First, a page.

Crop Performance and Management

Key Areas

This programme develops models and better management practices to sustain and enhance sugarcane production within the following broad areas:

Research in this Key Area focuses on the gathering of crop physiological data and the use thereof to facilitate modelling, with a view to:

  • Developing high throughput phenotyping tools to assist Commercial Breeding under current and predicted future climatic conditions;
  • Refining the accuracy of crop models and crop yield forecasting. The resources and technologies developed will ultimately enhance the quest for improved efficiencies in Commercial Breeding; and
  • Refinement of harvest age and associated variety management recommendations to growers.

Research in this Key Area focuses on the development of knowledge, technologies and resources to further enhance the accuracy of fertiliser recommendations to the grower community, including:

  • Accurate quantification of soil and leaf nutrient concentrations and the determination of improved leaf nutrient threshold values;
  • Development of near and mid infra-red spectral libraries for rapid, routine diagnostics and analysis of soil fertility
  • Assessment of the efficacy of various sources of nutrients, fertiliser formulations and application rates; and
  • Grower decisions support to optimise whole-farm fertiliser use.

Research in this Key Area focuses on the development of knowledge, technologies and resources to enable the maintenance of, and where necessary, the restoration of soil health. In progress are studies to develop:

  • Knowledge on how soil acidity related processes affect management practices used in sugarcane;
  • Demonstration of the value of best management practices for soil and crop health in partnership with growers; and
  • A labile carbon measure for use in a commercial laboratory to assess impacts of changes in sugarcane management practices on soil health.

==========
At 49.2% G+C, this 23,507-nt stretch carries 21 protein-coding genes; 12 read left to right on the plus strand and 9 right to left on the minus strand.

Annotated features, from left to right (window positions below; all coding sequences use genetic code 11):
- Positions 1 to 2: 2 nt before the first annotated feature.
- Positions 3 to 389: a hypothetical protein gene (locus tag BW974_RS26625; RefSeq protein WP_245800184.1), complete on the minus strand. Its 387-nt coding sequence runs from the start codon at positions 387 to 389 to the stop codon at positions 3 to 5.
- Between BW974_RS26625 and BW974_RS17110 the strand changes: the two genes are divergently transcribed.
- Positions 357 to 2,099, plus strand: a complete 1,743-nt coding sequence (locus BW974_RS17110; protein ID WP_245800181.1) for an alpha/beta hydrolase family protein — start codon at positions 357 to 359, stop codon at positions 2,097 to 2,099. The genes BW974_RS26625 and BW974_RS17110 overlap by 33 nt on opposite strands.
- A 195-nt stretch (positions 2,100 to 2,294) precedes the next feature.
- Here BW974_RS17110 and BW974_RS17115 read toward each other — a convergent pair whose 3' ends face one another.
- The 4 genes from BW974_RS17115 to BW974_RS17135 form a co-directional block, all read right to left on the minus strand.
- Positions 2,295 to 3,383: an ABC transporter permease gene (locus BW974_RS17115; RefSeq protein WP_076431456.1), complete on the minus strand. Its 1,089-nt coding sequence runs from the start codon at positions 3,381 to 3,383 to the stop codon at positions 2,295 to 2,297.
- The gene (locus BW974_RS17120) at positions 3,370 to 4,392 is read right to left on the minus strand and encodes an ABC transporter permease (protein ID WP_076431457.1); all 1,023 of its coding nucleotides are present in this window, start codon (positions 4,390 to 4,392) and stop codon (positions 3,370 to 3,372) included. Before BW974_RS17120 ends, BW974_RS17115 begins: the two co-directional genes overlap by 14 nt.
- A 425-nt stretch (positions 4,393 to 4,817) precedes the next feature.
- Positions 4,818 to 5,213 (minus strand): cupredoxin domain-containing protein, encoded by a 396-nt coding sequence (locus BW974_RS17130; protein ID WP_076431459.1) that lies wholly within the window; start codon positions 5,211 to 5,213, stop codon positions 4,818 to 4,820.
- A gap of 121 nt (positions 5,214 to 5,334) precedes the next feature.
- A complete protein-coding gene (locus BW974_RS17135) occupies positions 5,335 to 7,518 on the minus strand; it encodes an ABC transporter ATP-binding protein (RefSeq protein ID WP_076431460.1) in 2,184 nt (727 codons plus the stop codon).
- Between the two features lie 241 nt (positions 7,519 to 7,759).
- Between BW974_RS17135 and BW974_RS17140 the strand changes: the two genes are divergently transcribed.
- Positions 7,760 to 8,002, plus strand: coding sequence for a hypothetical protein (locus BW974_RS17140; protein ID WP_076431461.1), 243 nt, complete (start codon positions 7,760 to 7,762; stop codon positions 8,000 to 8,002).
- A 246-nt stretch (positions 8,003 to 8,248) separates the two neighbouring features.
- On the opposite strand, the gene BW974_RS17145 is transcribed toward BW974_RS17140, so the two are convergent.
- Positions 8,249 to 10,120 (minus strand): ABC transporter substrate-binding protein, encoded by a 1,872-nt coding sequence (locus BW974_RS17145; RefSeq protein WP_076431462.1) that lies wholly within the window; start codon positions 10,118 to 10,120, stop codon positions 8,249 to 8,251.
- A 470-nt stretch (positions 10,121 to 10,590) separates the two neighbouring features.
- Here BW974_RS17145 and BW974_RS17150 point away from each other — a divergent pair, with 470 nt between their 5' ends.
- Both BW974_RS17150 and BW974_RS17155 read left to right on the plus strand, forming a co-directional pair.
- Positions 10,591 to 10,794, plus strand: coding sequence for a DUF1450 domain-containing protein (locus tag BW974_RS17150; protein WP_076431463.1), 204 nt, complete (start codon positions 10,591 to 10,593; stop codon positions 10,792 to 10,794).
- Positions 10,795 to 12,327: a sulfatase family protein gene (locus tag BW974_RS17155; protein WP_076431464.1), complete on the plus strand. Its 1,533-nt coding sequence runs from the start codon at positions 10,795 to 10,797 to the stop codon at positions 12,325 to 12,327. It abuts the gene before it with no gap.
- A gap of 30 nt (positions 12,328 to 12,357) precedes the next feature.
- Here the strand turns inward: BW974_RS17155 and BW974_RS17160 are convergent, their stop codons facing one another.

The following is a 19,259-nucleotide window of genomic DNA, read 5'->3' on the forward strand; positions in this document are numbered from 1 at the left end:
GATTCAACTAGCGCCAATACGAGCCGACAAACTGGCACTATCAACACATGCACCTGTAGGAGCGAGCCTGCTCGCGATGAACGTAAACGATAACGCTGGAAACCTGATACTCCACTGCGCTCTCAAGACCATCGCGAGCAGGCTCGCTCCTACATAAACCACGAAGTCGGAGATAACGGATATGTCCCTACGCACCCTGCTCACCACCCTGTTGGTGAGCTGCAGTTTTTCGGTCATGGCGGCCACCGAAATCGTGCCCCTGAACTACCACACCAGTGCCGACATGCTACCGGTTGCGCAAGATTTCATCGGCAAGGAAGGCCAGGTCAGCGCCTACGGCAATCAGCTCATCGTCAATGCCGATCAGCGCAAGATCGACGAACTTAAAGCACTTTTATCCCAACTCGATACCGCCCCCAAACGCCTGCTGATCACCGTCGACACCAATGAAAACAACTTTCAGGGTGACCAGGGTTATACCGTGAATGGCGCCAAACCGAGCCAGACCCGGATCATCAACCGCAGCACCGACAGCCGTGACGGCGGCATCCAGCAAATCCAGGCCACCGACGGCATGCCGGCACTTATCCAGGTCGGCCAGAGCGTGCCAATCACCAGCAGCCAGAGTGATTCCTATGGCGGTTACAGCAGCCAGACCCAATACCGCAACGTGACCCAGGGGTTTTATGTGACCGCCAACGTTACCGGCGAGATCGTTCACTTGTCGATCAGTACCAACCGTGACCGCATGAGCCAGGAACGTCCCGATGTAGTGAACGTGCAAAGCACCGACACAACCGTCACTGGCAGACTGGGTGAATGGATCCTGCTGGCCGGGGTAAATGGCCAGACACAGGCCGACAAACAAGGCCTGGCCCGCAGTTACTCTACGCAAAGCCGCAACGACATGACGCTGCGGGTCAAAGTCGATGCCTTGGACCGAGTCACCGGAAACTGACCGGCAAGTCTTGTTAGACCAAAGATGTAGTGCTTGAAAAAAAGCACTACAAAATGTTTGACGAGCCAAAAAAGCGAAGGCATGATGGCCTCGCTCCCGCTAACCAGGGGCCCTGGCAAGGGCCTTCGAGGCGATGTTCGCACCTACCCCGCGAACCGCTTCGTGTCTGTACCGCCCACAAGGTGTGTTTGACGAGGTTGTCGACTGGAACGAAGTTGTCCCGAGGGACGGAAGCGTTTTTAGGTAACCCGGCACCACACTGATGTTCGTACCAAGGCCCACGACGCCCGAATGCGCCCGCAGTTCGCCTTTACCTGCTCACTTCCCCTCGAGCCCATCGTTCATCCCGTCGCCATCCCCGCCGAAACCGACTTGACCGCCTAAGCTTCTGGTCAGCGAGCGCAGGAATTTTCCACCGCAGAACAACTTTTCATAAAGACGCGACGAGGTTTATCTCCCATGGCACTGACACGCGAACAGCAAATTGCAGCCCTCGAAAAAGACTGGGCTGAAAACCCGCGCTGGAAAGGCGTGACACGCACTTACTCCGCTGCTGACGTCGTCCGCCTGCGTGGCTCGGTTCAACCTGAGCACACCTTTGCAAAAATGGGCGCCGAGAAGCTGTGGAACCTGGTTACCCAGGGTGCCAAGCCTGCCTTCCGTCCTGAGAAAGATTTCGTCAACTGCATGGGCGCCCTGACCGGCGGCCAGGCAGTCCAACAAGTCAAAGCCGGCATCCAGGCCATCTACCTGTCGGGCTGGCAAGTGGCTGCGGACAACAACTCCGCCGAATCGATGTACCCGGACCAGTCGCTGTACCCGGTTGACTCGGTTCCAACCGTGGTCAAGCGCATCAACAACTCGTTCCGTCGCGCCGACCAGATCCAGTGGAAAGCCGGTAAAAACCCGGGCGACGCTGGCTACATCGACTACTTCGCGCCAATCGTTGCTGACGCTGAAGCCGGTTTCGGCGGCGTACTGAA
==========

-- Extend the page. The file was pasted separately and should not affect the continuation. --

Research in this Key Performance Area focuses on the development of knowledge, technologies and resources to enable effective and beneficial Crop Residue Management practices in the industry.

Particular emphasis is placed on the long-term effects of residue retention on crop productivity and soil health so that specific recommendations to growers may be formulated.

Research in this Key Area focuses on the development of knowledge, technologies and resources to enable and demonstrate effective sugarcane chemical cane quality management practices in the industry. Under development are technologies and models that will assist the grower community with chemical ripener decision-making. Proof-of-concept studies are also underway to assess the feasibility of using multi-spectral imagery from unmanned aerial vehicles (UAVs) for precision sugarcane quality management.

Research in this Key Area focuses on the assessment of potential impacts of climate change on the industry and exploration of ways in which field management might be modified to adapt to the projected changed climate.

Dr Riekert van Heerden

Programme Manager: Crop Performance & Management


Programme Manager: Crop Performance & Management

Tel: 031 508 7400 (Switchboard)
Tel: 031 508 7439 (Direct)

Role & Overall Purpose

As programme manager, I am responsible for the coordination and management of research within the Crop Performance and Management Research Programme at SASRI. This role involves development of the annual programme of work through encouraging focus, innovation and collaboration in research. As senior scientist, my role is to initiate and conduct research leading to best management practices for sugarcane cultivation in South Africa.

A key outcome of my research is to promote the responsible use of chemical ripeners in the sugar industry. Chemical ripeners enhance the sucrose content of sugarcane during certain parts of the milling season. My research conducted under statistically-designed experimental conditions, and on a much larger commercial scale in participation with sugarcane farmers, has shown that increases in sucrose yields up to 3 tons per hectare can be achieved with chemical ripeners. Success stories, and advice on the use of ripeners, are often shared with farmers at knowledge exchange events and in the form of popular articles, which drives the ongoing adoption of this important crop management practice.

My contribution to farmer sustainability in the South African sugarcane industry was acknowledged when I received the Agriculturist of the Year (KwaZulu-Natal) Award from Agricultural Writers SA in 2011. I am currently also a National Research Foundation (NRF)-rated scientist.